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Digireads.com, Jan 1, 2004 - Fiction
57 Reviews
"Emma" is the story of Emma Woodhouse, a young girl from a good home that does not need the financial support of a husband and is determined not to marry. Emma however is not opposed to the idea of marriage for others and is determined to play matchmaker between several of the local citizens. In spite of Emma's resolve not to marry she finds herself attracted to several men throughout the book and considers the prospect of marriage. "Emma" is the story of 19th century romance and relationships and is a timeless classic from the era. Will Emma marry or will she remain a single girl? Read this classic and discover for yourself.

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User Review  - JBD1 - LibraryThing

The juvenilia included here, and Lady Susan, I absolutely loved. It's so much fun to see Austen being so playful and witty, unafraid of anything and just going full tilt. The Watsons I wasn't a huge ... Read full review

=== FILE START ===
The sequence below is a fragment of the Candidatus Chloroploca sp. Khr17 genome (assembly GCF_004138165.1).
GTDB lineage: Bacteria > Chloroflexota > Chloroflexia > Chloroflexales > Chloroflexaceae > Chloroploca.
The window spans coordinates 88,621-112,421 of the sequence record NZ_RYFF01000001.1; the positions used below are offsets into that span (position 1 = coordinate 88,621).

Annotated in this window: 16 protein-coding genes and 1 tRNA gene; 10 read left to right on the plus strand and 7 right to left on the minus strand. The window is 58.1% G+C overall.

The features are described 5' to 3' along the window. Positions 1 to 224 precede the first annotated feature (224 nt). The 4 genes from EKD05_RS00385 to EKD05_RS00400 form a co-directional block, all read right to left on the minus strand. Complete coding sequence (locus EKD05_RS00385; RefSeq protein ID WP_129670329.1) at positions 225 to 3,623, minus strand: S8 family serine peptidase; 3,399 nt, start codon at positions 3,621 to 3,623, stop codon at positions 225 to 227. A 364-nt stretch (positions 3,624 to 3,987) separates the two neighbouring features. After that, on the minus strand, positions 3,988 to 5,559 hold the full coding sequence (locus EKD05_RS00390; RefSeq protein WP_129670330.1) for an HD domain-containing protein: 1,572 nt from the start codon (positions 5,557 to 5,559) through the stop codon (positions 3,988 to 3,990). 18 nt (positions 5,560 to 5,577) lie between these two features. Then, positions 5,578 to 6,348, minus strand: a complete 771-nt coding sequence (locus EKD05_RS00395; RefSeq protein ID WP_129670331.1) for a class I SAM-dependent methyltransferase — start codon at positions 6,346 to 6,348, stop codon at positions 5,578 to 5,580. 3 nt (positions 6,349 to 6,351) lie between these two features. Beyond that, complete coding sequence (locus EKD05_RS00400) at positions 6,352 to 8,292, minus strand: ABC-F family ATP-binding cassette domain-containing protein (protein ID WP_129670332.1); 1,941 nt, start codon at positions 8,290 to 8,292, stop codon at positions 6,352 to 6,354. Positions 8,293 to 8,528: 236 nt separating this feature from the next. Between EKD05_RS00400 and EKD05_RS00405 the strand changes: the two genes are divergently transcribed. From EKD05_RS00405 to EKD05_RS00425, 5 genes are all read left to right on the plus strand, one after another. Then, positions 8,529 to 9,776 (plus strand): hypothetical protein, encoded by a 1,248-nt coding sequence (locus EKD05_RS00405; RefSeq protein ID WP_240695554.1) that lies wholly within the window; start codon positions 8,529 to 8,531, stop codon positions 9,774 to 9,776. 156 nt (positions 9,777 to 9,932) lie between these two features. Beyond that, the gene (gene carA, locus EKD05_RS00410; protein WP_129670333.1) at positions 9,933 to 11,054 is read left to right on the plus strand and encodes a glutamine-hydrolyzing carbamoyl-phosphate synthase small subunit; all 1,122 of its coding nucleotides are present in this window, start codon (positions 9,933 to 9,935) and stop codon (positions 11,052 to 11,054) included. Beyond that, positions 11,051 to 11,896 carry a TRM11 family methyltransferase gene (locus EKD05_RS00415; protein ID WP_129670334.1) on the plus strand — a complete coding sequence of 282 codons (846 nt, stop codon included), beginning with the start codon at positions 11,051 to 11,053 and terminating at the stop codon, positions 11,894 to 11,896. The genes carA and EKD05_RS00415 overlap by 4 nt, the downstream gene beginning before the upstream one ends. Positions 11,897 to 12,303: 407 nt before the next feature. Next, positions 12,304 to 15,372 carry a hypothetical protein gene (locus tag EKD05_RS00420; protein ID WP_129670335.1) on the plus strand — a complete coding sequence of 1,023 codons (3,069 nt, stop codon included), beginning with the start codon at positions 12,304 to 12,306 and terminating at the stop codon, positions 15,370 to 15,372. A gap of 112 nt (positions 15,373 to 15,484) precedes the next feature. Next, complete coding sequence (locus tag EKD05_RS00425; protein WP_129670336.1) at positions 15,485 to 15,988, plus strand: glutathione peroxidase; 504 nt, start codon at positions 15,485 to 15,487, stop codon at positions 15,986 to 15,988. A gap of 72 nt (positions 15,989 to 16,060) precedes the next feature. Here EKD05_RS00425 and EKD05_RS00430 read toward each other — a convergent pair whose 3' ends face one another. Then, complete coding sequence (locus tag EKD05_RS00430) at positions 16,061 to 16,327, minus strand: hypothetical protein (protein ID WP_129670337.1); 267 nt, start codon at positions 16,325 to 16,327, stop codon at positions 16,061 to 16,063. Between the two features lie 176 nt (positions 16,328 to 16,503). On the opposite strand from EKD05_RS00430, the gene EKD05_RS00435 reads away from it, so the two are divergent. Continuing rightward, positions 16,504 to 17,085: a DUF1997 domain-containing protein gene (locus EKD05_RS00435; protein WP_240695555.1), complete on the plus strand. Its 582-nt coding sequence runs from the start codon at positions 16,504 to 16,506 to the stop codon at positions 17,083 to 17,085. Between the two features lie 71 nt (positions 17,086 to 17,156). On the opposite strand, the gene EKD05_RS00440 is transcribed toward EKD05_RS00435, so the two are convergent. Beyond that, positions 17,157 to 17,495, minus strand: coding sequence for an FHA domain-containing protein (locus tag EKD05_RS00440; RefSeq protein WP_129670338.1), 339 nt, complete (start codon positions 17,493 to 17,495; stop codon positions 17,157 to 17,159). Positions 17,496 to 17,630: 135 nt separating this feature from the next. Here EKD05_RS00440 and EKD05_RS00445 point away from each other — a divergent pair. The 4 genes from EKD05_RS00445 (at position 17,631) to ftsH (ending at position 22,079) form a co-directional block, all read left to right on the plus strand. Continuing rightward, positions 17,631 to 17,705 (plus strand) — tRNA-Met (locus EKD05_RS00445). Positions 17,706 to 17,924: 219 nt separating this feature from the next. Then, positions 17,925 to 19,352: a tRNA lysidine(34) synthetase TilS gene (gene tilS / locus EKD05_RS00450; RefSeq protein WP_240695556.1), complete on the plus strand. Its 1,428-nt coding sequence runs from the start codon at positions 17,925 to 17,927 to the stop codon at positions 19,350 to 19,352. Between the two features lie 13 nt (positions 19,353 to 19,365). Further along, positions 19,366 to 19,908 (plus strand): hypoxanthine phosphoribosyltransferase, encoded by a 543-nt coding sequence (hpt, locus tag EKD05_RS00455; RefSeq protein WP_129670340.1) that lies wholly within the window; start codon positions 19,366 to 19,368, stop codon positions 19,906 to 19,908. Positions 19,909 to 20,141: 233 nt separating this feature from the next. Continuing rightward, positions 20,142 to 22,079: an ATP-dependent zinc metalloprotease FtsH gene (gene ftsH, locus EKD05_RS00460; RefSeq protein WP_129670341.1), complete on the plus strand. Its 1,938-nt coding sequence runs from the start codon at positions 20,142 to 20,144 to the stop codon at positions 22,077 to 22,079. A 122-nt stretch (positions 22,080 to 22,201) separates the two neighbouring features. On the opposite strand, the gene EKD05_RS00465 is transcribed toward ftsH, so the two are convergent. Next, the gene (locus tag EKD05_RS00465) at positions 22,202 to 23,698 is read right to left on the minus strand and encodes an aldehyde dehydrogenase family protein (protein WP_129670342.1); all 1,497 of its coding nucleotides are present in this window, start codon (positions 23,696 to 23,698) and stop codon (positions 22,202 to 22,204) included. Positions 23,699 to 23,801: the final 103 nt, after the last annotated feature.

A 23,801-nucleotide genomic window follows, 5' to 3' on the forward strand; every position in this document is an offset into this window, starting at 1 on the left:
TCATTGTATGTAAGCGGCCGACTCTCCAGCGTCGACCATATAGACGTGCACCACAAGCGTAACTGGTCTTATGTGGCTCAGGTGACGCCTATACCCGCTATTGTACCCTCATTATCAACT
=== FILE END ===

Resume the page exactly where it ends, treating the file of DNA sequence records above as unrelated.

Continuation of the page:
Review: Emma

User Review  - Goodreads

Jane Austen: An Informal Conversation She was sitting in a café and sipping her coffee and simultaneously reading a book while her friend came and interrupted her reading: -HEYYYY! Are you here?? Why ... Read full review

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About the author (2004)

Jane Austen's life is striking for the contrast between the great works she wrote in secret and the outward appearance of being quite dull and ordinary. Austen was born in the small English town of Steventon in Hampshire, and educated at home by her clergyman father. She was deeply devoted to her family. For a short time, the Austens lived in the resort city of Bath, but when her father died, they returned to Steventon, where Austen lived until her death at the age of 41. Austen was drawn to literature early, she began writing novels that satirized both the writers and the manners of the 1790's. Her sharp sense of humor and keen eye for the ridiculous in human behavior gave her works lasting appeal. She is at her best in such books as Pride and Prejudice (1813), Mansfield Park (1814), and Emma (1816), in which she examines and often ridicules the behavior of small groups of middle-class characters. Austen relies heavily on conversations among her characters to reveal their personalities, and at times her novels read almost like plays. Several of them have, in fact, been made into films. She is considered to be one of the most beloved British authors.

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